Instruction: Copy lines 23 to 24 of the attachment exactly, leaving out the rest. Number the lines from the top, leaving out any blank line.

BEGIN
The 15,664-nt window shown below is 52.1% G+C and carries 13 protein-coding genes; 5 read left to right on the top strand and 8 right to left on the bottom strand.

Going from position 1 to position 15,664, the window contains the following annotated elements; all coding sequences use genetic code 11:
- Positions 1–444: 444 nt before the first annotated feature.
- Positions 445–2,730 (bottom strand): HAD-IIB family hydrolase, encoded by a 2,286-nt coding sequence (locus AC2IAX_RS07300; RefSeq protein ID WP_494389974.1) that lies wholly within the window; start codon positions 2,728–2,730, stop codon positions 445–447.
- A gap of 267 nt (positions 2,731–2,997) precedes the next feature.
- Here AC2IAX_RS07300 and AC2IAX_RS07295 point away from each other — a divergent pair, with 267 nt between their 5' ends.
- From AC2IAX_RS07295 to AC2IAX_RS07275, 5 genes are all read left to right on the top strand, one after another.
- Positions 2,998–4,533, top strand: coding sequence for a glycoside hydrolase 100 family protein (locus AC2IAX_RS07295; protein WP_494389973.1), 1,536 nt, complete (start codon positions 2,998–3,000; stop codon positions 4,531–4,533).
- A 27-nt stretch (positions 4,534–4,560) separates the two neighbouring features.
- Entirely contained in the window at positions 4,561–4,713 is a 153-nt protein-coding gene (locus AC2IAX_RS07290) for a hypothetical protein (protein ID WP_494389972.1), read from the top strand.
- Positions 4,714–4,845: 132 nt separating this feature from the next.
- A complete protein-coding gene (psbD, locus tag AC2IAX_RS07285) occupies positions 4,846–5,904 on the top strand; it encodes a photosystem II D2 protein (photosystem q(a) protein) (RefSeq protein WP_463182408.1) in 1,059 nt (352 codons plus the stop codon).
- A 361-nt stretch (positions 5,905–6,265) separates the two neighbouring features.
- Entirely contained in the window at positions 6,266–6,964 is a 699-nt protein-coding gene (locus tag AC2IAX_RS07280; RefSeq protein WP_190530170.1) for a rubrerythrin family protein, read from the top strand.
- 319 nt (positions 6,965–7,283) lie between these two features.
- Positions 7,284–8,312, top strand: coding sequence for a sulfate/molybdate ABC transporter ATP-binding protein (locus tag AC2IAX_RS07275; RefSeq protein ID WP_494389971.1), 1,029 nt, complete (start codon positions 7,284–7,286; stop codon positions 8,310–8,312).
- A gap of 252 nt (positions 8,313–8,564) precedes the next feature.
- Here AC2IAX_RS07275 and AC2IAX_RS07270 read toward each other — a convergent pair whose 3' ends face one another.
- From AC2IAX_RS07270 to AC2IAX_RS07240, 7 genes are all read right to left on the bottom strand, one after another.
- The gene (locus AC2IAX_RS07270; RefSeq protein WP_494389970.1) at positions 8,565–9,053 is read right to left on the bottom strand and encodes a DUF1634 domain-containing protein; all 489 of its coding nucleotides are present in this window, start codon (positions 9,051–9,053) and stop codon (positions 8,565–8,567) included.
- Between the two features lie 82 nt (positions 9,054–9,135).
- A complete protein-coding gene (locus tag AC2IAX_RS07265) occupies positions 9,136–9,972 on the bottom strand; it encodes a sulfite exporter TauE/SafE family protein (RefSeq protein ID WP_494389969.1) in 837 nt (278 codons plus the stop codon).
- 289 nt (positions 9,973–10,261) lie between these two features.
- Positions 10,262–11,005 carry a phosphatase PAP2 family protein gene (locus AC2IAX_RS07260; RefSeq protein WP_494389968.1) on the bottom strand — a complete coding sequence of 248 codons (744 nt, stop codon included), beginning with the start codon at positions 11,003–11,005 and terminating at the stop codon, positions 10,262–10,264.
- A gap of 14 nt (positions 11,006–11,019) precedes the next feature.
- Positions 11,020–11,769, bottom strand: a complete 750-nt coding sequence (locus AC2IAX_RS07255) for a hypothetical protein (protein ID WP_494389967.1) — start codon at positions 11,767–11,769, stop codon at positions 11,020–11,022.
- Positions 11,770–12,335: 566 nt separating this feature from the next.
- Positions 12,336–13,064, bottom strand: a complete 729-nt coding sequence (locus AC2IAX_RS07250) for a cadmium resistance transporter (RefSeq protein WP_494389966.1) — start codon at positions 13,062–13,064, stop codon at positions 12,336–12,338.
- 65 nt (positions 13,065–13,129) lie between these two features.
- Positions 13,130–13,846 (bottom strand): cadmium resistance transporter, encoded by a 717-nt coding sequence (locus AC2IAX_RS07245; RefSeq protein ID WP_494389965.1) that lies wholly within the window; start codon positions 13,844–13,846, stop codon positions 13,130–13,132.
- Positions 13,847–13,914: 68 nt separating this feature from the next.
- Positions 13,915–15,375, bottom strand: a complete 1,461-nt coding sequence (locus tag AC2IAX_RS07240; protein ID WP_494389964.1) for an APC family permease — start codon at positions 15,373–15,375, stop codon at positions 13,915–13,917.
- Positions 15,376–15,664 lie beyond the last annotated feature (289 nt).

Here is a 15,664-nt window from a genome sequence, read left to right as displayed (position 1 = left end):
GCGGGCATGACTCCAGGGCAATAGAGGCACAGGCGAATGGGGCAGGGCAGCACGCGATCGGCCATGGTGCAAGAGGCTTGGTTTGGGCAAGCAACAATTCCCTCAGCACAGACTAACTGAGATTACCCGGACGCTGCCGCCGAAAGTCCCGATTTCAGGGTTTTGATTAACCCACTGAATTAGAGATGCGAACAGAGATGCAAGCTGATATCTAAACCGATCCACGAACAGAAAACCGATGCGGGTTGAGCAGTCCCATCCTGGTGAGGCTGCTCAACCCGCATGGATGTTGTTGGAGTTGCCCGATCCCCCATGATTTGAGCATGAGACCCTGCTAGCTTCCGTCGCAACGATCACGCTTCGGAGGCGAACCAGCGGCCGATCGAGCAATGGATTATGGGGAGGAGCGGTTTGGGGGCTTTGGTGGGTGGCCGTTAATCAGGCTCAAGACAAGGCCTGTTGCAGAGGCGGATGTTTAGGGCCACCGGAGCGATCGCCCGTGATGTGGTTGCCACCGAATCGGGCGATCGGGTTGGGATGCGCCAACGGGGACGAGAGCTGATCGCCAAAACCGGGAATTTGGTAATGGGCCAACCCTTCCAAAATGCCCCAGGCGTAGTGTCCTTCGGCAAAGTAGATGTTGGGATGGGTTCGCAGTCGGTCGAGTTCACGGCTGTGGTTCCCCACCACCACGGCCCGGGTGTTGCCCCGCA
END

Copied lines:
- 289 nt (positions 9,973–10,261) lie between these two features.
- Positions 10,262–11,005 carry a phosphatase PAP2 family protein gene (locus AC2IAX_RS07260; RefSeq protein WP_494389968.1) on the bottom strand — a complete coding sequence of 248 codons (744 nt, stop codon included), beginning with the start codon at positions 11,003–11,005 and terminating at the stop codon, positions 10,262–10,264.